The allotment was under water again today, but we were able to get some errands and deliveries done. The new bug hotel is now in the shed, along with another pile of coffee grounds. I’ve rewired the robin nest box to put it back straight and added a couple of leaves as encouragement. A new coconut was put up and the nuts refilled.

I’ve started another long-considered project: collecting nesting materials in a bird feeder to hang up in the spring. I picked up some moss and old coconut string for the collection (though I managed to leave them behind and will have to pick them up next time.)

The three pieces of the big log were put into place. I swapped one by the log so as to make sure that one of the new pieces with the great groove for hiding was right by the pond. I still need lots more logs and bark. As well as edging the plot, might see if there’s room for a little hollow heap or two. The stick pile at the bottom of the elder is growing as wind blows down more and more sticks. A flat piece of wood, or a paddlestone might also be a good idea in the bed by the lupin, where I keep stepping to take photos.

The stick sitting on top of the iris bulb has now been removed and put down near the toad house. A couple of little bits of nettle are coming through the pond banks from outside the plot. I’ll do what I can to keep the plant under control outside and simply cut off what emerges on my side.


The robin was on the fencepost before I’d even got to my shed door. I changed his coconut and put down some mealworms. The empty coconut has gone to be the second helping to keep up the wooden edging at the back of the ledge. For now at least, I’ll be sticking empty coconuts around the beds as drinking stations as part of my wildlife work.

I also have a new bug hotel thanks to my Secret Santa, so I need to find a home for that. It needs to face south-ish, so possibly on the back fence at 90º to the other one, or near the front of the shed.

Suzy and I had collected some more rotting wood from a big pile in the park and I took it down to the plot in two trips. The long branch pieces have gone along the fence line (still far to go) and some big fat pieces of bark have gone under the apple tree, on top of the hedgehog house and stood along the fence line.

I did some more staring at the pond and noticed that there are a couple of little shoots on the purple loosestrife. I’ve swapped the log piece by the beach again and covered the liner a bit better. Hopefully the marsh marigold will help in the spring too.

I’m planning to take the stones off the front ledge in the spring and build up some earth below them when it’s less wet and not going to fall straight into the pond. I’m wondering about putting the perfect piece of wood just beyond the chamomile to help the birds etc have another platform for drinking.

The liner on the left hand side is more of a problem and I have big hopes for the spring and the creeping jenny. But I think that some wood might be needed behind the sweet flag though, if I can find the right piece that will sit right.


Wind had blown more twigs out of the tree, so I continued building my big pile around the base of the tree. I’m going to leave the volunteer hawthorn to grow, as it’ll be a good support / habitat for the tree. D had had a delivery of conifer wood chip during the week and I collected a few scoops of it  and threw them into corner among the twigs and half-filled the two empty flower pots with it too.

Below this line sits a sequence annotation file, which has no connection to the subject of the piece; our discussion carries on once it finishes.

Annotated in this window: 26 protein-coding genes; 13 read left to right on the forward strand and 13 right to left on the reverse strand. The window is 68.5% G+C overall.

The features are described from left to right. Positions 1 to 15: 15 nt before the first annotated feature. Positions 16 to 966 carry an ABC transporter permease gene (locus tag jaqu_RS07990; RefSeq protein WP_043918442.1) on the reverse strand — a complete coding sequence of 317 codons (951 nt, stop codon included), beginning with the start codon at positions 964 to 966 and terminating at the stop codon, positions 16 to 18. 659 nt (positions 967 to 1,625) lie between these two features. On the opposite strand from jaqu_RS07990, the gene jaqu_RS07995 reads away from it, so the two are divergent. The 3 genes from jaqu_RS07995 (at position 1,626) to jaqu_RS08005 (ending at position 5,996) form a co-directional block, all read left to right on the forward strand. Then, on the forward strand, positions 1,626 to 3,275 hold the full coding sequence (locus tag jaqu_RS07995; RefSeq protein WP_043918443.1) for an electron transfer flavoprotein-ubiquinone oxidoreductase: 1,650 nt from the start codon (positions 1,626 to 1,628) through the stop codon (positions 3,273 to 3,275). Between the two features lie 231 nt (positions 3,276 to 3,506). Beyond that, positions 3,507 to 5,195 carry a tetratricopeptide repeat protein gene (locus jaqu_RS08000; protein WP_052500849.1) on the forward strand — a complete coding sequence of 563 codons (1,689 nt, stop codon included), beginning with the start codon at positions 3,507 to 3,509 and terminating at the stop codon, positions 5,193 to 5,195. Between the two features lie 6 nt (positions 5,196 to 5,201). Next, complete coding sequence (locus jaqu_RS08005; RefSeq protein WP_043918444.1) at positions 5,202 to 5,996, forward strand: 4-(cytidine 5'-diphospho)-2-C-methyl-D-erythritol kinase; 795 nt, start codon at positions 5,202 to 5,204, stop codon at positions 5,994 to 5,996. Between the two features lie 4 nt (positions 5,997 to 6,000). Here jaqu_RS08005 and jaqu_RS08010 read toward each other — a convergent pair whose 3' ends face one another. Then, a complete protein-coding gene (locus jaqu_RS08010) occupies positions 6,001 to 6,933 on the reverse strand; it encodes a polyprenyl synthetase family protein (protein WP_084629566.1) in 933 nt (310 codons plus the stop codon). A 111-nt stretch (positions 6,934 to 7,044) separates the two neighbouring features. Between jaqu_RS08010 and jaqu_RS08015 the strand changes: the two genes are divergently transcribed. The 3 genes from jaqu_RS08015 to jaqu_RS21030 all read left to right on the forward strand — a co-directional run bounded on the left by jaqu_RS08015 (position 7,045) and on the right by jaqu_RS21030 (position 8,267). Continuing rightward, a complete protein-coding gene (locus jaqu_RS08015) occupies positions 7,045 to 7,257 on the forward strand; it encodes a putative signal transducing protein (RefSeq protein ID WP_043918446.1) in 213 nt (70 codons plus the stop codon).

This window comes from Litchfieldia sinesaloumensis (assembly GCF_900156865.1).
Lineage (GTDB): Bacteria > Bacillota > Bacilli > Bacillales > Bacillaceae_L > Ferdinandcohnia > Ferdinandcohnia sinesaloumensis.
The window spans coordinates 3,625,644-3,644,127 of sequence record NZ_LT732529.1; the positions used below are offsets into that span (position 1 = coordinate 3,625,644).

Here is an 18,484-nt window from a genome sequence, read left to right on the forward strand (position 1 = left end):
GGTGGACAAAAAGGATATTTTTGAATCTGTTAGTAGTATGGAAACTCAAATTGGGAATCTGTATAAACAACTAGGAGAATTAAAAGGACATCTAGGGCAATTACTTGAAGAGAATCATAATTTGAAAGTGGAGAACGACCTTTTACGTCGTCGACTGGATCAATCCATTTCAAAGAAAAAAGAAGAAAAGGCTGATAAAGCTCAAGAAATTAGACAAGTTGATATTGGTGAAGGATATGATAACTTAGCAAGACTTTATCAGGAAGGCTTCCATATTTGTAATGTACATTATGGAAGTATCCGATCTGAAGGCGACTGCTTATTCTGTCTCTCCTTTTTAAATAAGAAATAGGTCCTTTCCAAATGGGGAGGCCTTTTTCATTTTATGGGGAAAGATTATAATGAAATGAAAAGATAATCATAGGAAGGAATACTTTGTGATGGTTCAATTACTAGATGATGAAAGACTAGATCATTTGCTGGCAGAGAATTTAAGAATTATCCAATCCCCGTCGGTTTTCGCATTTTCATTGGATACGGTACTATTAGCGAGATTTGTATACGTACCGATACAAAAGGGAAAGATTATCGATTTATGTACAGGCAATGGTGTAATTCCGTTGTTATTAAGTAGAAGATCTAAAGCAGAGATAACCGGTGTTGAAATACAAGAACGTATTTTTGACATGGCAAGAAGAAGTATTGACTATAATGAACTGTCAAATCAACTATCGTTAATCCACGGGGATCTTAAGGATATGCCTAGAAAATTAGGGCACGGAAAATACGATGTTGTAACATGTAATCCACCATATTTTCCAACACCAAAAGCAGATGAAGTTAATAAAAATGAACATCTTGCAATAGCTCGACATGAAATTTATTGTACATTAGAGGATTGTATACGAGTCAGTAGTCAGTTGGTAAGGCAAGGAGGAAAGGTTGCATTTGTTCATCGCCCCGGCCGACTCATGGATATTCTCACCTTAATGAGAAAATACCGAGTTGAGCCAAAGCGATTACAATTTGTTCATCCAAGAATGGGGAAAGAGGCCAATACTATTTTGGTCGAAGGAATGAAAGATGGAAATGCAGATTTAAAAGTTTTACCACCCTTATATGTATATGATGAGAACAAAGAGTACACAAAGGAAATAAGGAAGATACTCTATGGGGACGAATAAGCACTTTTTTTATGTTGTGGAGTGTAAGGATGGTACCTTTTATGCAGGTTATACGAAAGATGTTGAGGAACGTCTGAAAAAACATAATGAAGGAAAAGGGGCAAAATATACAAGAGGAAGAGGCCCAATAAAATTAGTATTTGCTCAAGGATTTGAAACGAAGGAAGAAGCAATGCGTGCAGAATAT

I’ve put a small bunch of elodea into the pond to try and help against the small amount of algae that’s grown. The thinking being that it can go to work while the hornwort is dormant at the bottom of the pond. The water has cleared a little bit more, but it still quite cloudy.


The allotment was under water today and the wind was ridiculous, so I just emptied my bag of crab apple leaves into the bin, put a few bamboo trays into the shed and stared at the mess in there for a while before heading home. I can’t tidy the shed up without opening the door and putting stuff outside and that wasn’t an option today.

As an experiment I’ve tied a coconut to the chicken wire of the fence, with the hope that only the robin will be able to get at it. The rooks have no problem being in the tree or on the fenceposts, but hopefully they’re not ones for clinging on to the fence. I’ll have to go back in a few days to be sure.

The logs at the back of the bed look great, so I must make sure I keep collecting them. Maybe they’ll be houses for slugs, but maybe I won’t since I don’t get many any more. Come on, toads and frogs, come and help me out.


It was 0ºC when I headed out this morning. Come the afternoon shift, it had climbed to a grand 1ºC. The pond was frozen, but had thawed a bit around the edges, so there was room to get in and out should anyone wish.

The robin’s back to haunt me, arriving on the fencepost as soon as I’d opened the shed door. I’ve hung the first coconut of the season, which I’m sure the rooks will find too.

The mustard was still standing after all the recent frosts, but a few leaves here and there were starting to look damaged. Since the ground was frozen here and there, I decided to just get on and chop it down. I did that for the tall plants while Mum covered most of the beds before I joined her. Some of the plastic sheets need to be re-done, which is probably a job I set myself last winter. It’s going to have to wait for a still spring day though … or next winter.

In the afternoon I made a start on weeding the ledge. Lots of weeds are now gone and I’ve also tidied up the sea thrift and fleabane a bit as they suddenly seemed huge. I came across one of the annoying shoots of everlasting pea and started digging only to find that it was coming from a huge root that was quite a job to get out.